Jen Kirkman – “I’m Gonna Die Alone (And I Feel Fine)”

Grade: A-

On her last special, 2011’s “Hail to the Freaks,” Jen Kirkman was blessed with a wealth of material for stand-up – she had just gotten married. Now it’s four years later, and Kirkman has found herself with an even bigger plate of material – divorce. And turning 40. “Freaks” had a weird mismatch, of Kirkman’s largely cynical comedy battling with her joy of being married. All of that is swept under the rug on her new Netflix special, in favor of well over an hour of jokes and stories about self-love and self-confidence in defiance of age and gender standards.

Much of “I’m Gonna Die Alone” is devoted to how Kirkman at first uncomfortably, and now comfortably stands against the ideals of what a 40 year old is “supposed” to be. Kirkman is free, literally, to criticize those with kids, or to date anyone (including a 20 year old drummer, two days after her and her husband separated). On “Freaks,” a 36 year old Kirkman sounded surprisingly happy to be settling into a married life, one she never thought she’d fit into. Looking back now, present-day Kirkman realizes she was probably right all along.

Outside of marriage and divorce, Kirkman’s special still deals heavily with age. She struggles to find breakfast for her 17 years younger drummer boyfriend because she’s forgotten what it’s like to have to eat immediately. She attributes losing 40 pounds to standing while watching TV and having an occasional cigarette. And when she finds gray pubic hairs, she’s worried it’s going to look like barbed wire.

Kirkman’s confidence has risen considerably in the years since “Freaks.” She’s cynical, but she’s not bitter. Her cynicism is instead placed in her proud and utter rejection of societal standards. She doesn’t let anything weigh her down. She could easily (and maybe expectedly) taken the self-deprecating route that so many comedians have gone down in the wake of Louis CK, but she doesn’t. One of the special’s strongest suits is how easily Kirkman is able to dig out her niche in the world and observe it from the outside. Even in one of the special’s opening bits, about Dave, a man who doesn’t know the difference between lemons and limes, Kirkman observes the stupidity of humankind as an outsider. By ignoring the social norms she once embraced, she’s crafted a unique voice, and it has sharpened her comedy and delivery. With heightened TV appearances and a best-selling book under her belt, Kirkman is still on the rise. “I’m Gonna Die Alone (and I Feel Fine)” feels like a caged animal trying to get out. And watch out, because it’s soon going to be free.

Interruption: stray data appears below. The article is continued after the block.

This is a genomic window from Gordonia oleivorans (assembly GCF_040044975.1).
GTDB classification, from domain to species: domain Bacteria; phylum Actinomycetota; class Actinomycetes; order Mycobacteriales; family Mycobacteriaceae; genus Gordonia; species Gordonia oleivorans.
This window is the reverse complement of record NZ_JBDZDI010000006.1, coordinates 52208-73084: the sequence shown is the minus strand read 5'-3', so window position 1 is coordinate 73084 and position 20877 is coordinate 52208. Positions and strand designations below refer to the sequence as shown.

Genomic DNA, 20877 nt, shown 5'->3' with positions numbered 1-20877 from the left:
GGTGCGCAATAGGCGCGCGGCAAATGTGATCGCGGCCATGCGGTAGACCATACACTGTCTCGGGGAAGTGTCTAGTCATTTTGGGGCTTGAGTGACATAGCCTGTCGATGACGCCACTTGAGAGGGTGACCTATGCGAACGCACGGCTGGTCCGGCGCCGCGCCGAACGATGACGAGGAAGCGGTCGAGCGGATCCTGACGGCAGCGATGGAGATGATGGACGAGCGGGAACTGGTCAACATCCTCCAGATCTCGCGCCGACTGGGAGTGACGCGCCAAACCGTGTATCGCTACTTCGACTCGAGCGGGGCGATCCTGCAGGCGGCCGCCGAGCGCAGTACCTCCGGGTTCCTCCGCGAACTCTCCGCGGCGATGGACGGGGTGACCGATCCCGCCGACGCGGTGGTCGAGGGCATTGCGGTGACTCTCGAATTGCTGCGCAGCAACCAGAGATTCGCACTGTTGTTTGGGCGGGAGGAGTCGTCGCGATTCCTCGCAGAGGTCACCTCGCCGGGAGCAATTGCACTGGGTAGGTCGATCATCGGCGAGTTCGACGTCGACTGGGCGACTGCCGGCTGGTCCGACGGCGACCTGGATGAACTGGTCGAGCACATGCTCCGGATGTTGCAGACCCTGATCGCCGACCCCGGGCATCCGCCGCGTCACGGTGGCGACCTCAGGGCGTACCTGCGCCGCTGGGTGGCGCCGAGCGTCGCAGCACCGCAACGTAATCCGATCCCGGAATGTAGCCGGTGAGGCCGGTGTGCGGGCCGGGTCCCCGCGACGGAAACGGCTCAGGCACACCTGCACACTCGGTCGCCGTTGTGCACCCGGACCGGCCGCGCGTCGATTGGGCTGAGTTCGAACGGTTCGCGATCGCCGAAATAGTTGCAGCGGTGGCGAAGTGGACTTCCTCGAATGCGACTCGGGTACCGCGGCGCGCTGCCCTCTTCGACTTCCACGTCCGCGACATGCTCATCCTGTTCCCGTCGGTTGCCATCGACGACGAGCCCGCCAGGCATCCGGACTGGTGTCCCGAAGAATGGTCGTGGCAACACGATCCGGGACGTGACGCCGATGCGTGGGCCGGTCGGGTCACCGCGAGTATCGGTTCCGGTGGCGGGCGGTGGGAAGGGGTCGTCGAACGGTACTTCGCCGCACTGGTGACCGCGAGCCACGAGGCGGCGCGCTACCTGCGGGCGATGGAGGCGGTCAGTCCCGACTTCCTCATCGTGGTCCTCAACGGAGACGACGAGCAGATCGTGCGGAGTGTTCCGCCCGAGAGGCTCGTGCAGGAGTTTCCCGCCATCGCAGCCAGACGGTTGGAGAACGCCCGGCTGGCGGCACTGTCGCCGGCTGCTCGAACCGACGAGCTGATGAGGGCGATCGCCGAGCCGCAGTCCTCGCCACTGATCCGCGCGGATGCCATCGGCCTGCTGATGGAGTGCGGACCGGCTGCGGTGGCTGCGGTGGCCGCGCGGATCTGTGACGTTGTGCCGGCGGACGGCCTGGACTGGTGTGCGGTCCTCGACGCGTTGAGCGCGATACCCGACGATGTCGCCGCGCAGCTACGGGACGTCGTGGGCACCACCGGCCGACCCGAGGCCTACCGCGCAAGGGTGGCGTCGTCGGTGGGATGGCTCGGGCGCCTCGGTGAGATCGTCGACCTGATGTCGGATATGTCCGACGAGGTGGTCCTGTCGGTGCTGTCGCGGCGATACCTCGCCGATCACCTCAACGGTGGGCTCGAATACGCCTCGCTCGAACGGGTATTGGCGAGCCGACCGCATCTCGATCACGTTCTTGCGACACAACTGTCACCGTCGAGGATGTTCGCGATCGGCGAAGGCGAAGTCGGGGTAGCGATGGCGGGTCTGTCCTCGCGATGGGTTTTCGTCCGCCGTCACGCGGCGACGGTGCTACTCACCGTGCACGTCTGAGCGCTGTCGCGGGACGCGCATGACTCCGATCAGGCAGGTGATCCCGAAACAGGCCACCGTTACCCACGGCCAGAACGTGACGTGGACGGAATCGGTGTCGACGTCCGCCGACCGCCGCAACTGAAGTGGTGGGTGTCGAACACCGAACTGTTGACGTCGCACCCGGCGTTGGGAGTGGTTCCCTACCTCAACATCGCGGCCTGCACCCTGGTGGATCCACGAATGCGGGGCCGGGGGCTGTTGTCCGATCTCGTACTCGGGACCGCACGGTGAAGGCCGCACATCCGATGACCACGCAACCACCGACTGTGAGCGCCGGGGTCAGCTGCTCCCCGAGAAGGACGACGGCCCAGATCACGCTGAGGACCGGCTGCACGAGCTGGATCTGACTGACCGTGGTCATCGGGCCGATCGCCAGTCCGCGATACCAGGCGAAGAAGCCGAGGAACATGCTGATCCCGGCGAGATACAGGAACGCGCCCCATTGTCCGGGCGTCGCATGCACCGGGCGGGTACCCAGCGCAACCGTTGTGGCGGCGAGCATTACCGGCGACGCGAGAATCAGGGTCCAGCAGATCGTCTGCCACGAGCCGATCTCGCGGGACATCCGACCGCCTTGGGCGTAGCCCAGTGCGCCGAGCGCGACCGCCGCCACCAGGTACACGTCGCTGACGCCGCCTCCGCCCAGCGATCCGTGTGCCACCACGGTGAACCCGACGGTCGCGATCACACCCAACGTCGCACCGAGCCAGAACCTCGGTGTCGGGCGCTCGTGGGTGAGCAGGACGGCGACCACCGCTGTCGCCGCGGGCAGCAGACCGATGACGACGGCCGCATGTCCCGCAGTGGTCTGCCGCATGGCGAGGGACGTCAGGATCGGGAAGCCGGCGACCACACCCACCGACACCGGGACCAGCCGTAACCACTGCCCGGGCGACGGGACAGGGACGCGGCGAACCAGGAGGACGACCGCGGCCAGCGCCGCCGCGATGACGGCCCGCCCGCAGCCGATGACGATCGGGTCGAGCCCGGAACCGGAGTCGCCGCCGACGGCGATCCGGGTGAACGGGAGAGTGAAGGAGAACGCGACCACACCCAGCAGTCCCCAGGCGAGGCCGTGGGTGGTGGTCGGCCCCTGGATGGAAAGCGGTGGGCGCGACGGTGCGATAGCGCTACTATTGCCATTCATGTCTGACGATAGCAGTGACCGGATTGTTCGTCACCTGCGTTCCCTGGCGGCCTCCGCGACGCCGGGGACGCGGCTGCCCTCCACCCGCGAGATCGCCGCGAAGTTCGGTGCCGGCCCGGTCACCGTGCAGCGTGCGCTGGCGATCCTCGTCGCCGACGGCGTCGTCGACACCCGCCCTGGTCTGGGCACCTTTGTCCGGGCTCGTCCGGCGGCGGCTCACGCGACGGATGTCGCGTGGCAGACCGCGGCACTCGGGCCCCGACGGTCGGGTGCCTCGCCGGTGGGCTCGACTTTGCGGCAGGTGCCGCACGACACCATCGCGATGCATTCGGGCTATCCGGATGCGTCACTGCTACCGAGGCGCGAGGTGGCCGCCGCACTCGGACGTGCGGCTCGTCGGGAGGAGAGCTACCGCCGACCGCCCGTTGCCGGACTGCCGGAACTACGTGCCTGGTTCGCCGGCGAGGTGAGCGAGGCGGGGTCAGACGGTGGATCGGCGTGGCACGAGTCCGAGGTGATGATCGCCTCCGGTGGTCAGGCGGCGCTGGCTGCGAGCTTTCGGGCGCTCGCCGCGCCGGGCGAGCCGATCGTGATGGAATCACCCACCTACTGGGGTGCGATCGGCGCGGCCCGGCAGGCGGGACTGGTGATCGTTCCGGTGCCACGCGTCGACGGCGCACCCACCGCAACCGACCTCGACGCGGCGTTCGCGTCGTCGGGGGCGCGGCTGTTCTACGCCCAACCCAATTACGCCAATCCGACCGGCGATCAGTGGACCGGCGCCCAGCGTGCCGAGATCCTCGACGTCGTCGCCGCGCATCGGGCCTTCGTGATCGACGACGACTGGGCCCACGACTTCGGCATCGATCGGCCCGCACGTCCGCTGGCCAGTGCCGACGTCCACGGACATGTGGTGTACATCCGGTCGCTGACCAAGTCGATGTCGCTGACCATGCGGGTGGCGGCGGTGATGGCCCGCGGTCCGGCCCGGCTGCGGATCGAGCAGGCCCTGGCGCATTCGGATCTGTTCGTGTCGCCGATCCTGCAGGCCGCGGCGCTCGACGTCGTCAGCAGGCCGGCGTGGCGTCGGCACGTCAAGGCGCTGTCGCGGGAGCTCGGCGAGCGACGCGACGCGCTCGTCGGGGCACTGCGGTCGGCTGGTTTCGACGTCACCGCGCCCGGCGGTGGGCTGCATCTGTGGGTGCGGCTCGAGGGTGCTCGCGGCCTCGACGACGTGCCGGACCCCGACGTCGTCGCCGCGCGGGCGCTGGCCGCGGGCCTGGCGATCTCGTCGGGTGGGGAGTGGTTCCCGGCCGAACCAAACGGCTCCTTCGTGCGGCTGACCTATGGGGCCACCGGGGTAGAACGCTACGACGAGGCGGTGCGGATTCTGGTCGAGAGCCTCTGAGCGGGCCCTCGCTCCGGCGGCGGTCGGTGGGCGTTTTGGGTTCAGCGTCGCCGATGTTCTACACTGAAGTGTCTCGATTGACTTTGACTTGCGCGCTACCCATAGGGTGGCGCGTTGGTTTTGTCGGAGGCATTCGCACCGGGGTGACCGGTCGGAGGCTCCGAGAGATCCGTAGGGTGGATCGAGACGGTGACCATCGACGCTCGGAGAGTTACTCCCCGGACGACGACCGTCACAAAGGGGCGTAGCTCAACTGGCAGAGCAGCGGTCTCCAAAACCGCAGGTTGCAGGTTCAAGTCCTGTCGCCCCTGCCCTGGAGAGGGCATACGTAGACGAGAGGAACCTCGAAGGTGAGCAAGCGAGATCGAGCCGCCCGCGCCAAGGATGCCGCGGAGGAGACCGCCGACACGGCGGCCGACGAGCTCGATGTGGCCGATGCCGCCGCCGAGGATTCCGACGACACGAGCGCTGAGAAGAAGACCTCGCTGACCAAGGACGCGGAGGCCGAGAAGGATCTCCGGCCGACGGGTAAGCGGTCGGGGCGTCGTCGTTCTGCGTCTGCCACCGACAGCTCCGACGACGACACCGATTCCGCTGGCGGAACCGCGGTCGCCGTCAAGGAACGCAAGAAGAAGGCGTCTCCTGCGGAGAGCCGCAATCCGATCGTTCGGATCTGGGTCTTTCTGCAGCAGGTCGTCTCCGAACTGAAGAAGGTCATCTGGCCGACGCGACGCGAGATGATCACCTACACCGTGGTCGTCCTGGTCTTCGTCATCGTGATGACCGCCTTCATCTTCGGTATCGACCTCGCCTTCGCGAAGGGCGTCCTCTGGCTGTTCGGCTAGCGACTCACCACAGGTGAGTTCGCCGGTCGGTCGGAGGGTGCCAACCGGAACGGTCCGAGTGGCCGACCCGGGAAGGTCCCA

If you like this, try: Kyle Kinane’s recent album, ““I Liked His Old Stuff Better,”” is one that departs from the expected self-deprecation route just like this one (and has already become one of my favorite stand-up albums).

Kyle Kinane – “”I Liked His Old Stuff Better””

Grade: A-

Key Bits: “This Track is Not Called 8 Ball” “This Track is Not Called Dopeman”